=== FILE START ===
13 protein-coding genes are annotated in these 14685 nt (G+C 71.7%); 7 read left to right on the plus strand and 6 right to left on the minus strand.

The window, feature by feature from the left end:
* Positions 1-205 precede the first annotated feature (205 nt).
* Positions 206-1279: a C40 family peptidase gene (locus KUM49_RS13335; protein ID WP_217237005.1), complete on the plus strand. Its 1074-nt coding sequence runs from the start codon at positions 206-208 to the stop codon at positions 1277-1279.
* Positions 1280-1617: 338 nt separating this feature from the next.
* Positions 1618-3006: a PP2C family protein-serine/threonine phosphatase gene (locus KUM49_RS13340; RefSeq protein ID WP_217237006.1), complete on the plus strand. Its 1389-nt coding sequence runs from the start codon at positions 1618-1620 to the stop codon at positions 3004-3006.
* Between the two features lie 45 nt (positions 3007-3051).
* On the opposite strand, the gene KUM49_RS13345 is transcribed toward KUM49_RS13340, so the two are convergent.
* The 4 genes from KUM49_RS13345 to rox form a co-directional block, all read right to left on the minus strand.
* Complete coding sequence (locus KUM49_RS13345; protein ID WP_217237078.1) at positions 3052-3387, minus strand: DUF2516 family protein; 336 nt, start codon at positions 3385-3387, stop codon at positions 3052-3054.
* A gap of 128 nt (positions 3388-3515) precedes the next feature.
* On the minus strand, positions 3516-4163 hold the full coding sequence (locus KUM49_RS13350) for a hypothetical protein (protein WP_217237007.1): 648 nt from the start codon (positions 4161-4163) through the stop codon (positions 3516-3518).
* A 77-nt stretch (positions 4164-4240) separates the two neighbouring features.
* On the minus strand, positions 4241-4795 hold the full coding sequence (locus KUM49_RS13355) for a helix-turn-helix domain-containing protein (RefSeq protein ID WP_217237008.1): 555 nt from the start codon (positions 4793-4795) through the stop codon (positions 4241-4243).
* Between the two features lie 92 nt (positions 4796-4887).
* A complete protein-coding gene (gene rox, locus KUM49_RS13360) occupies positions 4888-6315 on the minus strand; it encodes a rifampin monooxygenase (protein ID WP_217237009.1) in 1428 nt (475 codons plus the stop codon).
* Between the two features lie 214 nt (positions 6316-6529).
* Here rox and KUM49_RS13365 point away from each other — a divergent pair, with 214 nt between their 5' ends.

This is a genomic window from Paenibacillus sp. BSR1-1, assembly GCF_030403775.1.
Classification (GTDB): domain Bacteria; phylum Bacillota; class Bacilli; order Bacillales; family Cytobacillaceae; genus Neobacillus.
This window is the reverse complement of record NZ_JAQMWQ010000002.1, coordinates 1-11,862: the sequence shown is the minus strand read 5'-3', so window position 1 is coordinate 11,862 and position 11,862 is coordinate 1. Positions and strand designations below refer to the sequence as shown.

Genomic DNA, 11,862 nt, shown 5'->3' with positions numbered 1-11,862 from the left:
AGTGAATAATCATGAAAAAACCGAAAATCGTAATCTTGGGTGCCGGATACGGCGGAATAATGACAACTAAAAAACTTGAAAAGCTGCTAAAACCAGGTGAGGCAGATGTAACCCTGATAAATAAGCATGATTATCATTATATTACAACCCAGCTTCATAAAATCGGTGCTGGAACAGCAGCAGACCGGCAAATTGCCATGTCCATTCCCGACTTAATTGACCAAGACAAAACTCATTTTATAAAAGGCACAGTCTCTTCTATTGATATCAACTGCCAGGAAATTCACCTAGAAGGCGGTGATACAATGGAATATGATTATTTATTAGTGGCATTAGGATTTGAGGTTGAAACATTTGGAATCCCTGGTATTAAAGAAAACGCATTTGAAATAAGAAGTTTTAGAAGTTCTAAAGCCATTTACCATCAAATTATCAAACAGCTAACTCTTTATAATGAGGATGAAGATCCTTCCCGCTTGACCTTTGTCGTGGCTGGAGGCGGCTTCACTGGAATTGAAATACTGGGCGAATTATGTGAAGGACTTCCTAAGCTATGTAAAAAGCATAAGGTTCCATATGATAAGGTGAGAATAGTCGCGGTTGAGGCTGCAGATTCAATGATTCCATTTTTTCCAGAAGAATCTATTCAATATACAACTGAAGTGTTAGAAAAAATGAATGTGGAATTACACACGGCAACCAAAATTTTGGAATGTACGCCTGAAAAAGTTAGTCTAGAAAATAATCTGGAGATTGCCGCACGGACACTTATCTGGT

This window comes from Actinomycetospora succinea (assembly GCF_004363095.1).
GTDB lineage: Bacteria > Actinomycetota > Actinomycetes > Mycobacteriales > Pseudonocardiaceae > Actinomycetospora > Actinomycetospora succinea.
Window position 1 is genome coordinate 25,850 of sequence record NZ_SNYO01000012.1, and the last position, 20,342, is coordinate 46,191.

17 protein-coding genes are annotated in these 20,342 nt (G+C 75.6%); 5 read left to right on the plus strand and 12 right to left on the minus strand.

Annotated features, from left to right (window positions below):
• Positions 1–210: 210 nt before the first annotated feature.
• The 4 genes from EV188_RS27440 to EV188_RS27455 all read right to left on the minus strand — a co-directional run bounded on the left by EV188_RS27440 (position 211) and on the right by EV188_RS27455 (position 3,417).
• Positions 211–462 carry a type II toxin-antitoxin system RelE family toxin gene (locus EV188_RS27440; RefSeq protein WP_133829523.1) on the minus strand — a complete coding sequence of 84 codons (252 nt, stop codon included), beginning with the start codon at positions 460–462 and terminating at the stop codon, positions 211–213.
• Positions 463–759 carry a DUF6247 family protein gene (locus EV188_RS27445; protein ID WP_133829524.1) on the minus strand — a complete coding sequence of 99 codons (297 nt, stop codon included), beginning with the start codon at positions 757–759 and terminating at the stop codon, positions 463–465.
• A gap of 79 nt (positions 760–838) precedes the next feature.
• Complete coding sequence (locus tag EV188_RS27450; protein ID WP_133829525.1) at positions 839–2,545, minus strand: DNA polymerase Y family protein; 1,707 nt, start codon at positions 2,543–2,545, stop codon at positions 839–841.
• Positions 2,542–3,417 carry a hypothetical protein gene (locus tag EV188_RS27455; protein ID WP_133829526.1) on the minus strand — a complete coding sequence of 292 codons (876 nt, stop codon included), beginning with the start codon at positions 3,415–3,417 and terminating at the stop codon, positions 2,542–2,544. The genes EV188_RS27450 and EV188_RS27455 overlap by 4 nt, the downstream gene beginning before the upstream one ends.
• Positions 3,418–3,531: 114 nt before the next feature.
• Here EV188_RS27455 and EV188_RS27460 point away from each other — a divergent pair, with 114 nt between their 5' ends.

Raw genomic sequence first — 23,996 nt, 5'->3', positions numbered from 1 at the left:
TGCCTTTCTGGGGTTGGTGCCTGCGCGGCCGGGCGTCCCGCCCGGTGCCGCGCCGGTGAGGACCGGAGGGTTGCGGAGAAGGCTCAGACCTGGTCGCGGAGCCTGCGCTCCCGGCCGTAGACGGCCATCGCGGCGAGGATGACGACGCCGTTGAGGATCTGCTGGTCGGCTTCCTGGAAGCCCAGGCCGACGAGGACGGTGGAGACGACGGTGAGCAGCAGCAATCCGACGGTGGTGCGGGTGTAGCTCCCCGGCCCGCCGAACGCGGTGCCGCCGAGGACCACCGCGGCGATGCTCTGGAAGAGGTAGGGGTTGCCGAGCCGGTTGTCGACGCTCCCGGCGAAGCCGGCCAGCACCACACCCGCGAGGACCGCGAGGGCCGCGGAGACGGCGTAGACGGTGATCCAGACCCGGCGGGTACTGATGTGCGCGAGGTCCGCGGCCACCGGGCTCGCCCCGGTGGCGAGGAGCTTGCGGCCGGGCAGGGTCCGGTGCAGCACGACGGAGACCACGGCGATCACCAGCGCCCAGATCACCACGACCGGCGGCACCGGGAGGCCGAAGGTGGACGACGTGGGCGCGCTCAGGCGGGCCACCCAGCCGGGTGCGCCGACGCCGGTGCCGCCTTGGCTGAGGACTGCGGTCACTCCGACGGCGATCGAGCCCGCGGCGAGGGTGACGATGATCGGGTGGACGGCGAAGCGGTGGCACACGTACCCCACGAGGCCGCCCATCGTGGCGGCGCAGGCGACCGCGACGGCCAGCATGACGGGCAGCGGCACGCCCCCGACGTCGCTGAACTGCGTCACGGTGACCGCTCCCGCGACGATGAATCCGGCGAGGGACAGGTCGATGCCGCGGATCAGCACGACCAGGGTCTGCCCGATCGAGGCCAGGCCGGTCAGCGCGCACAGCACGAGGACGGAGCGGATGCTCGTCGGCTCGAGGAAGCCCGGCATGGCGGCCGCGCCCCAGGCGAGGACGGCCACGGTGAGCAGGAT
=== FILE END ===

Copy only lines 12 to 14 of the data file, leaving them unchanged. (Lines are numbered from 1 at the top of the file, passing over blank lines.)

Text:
* On the minus strand, positions 3516-4163 hold the full coding sequence (locus KUM49_RS13350) for a hypothetical protein (protein WP_217237007.1): 648 nt from the start codon (positions 4161-4163) through the stop codon (positions 3516-3518).
* A 77-nt stretch (positions 4164-4240) separates the two neighbouring features.
* On the minus strand, positions 4241-4795 hold the full coding sequence (locus KUM49_RS13355) for a helix-turn-helix domain-containing protein (RefSeq protein ID WP_217237008.1): 555 nt from the start codon (positions 4793-4795) through the stop codon (positions 4241-4243).